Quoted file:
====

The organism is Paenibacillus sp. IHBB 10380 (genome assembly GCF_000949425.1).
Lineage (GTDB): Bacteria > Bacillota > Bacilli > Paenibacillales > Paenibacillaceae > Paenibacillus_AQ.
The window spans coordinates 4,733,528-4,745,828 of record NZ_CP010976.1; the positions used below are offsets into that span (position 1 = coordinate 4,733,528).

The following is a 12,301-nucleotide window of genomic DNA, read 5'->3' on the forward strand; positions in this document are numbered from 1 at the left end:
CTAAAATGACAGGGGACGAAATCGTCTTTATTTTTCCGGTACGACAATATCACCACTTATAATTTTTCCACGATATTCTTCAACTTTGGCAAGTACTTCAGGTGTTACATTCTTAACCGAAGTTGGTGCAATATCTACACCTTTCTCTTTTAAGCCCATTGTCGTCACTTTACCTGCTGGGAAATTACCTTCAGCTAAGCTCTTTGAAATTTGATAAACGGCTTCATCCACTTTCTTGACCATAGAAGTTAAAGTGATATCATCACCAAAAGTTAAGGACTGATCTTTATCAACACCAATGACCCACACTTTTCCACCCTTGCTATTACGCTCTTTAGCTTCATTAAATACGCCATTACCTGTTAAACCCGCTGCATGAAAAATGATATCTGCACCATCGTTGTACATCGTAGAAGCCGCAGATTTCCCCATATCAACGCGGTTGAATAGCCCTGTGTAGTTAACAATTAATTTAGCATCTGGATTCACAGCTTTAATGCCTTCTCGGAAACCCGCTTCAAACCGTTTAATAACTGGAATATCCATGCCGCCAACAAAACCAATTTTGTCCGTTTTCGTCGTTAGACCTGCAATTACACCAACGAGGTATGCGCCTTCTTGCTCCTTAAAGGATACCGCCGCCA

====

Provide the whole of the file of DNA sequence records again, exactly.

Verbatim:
The organism is Paenibacillus sp. IHBB 10380 (genome assembly GCF_000949425.1).
Lineage (GTDB): Bacteria > Bacillota > Bacilli > Paenibacillales > Paenibacillaceae > Paenibacillus_AQ.
The window spans coordinates 4,733,528-4,745,828 of record NZ_CP010976.1; the positions used below are offsets into that span (position 1 = coordinate 4,733,528).

The following is a 12,301-nucleotide window of genomic DNA, read 5'->3' on the forward strand; positions in this document are numbered from 1 at the left end:
CTAAAATGACAGGGGACGAAATCGTCTTTATTTTTCCGGTACGACAATATCACCACTTATAATTTTTCCACGATATTCTTCAACTTTGGCAAGTACTTCAGGTGTTACATTCTTAACCGAAGTTGGTGCAATATCTACACCTTTCTCTTTTAAGCCCATTGTCGTCACTTTACCTGCTGGGAAATTACCTTCAGCTAAGCTCTTTGAAATTTGATAAACGGCTTCATCCACTTTCTTGACCATAGAAGTTAAAGTGATATCATCACCAAAAGTTAAGGACTGATCTTTATCAACACCAATGACCCACACTTTTCCACCCTTGCTATTACGCTCTTTAGCTTCATTAAATACGCCATTACCTGTTAAACCCGCTGCATGAAAAATGATATCTGCACCATCGTTGTACATCGTAGAAGCCGCAGATTTCCCCATATCAACGCGGTTGAATAGCCCTGTGTAGTTAACAATTAATTTAGCATCTGGATTCACAGCTTTAATGCCTTCTCGGAAACCCGCTTCAAACCGTTTAATAACTGGAATATCCATGCCGCCAACAAAACCAATTTTGTCCGTTTTCGTCGTTAGACCTGCAATTACACCAACGAGGTATGCGCCTTCTTGCTCCTTAAAGGATACCGCCGCCA